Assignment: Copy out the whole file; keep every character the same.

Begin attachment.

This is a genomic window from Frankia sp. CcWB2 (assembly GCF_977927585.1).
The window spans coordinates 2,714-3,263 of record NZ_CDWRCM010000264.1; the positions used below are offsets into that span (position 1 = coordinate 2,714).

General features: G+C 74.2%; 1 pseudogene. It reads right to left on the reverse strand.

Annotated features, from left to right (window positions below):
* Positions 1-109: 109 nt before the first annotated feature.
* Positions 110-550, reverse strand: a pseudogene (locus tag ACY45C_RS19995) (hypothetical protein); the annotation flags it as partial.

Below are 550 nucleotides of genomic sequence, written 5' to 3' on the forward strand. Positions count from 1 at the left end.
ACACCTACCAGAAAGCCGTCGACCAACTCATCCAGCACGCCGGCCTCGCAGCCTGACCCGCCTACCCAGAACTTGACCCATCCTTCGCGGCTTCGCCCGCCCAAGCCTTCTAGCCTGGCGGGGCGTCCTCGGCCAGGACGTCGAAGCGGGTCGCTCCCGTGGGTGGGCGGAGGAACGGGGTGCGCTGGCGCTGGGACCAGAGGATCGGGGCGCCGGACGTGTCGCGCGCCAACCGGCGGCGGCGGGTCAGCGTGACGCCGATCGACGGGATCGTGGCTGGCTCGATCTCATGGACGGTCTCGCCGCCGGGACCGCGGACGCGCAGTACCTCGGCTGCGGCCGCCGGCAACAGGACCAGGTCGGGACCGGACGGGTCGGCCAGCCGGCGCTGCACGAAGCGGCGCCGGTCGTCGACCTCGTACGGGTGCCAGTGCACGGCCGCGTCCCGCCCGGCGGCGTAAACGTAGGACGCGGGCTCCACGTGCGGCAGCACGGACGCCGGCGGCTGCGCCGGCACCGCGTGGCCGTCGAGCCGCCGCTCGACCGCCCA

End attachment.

This is a genomic window from Frankia sp. CcWB2 (assembly GCF_977927585.1).
The window spans coordinates 2,714-3,263 of record NZ_CDWRCM010000264.1; the positions used below are offsets into that span (position 1 = coordinate 2,714).

General features: G+C 74.2%; 1 pseudogene. It reads right to left on the reverse strand.

Annotated features, from left to right (window positions below):
* Positions 1-109: 109 nt before the first annotated feature.
* Positions 110-550, reverse strand: a pseudogene (locus tag ACY45C_RS19995) (hypothetical protein); the annotation flags it as partial.

Below are 550 nucleotides of genomic sequence, written 5' to 3' on the forward strand. Positions count from 1 at the left end.
ACACCTACCAGAAAGCCGTCGACCAACTCATCCAGCACGCCGGCCTCGCAGCCTGACCCGCCTACCCAGAACTTGACCCATCCTTCGCGGCTTCGCCCGCCCAAGCCTTCTAGCCTGGCGGGGCGTCCTCGGCCAGGACGTCGAAGCGGGTCGCTCCCGTGGGTGGGCGGAGGAACGGGGTGCGCTGGCGCTGGGACCAGAGGATCGGGGCGCCGGACGTGTCGCGCGCCAACCGGCGGCGGCGGGTCAGCGTGACGCCGATCGACGGGATCGTGGCTGGCTCGATCTCATGGACGGTCTCGCCGCCGGGACCGCGGACGCGCAGTACCTCGGCTGCGGCCGCCGGCAACAGGACCAGGTCGGGACCGGACGGGTCGGCCAGCCGGCGCTGCACGAAGCGGCGCCGGTCGTCGACCTCGTACGGGTGCCAGTGCACGGCCGCGTCCCGCCCGGCGGCGTAAACGTAGGACGCGGGCTCCACGTGCGGCAGCACGGACGCCGGCGGCTGCGCCGGCACCGCGTGGCCGTCGAGCCGCCGCTCGACCGCCCA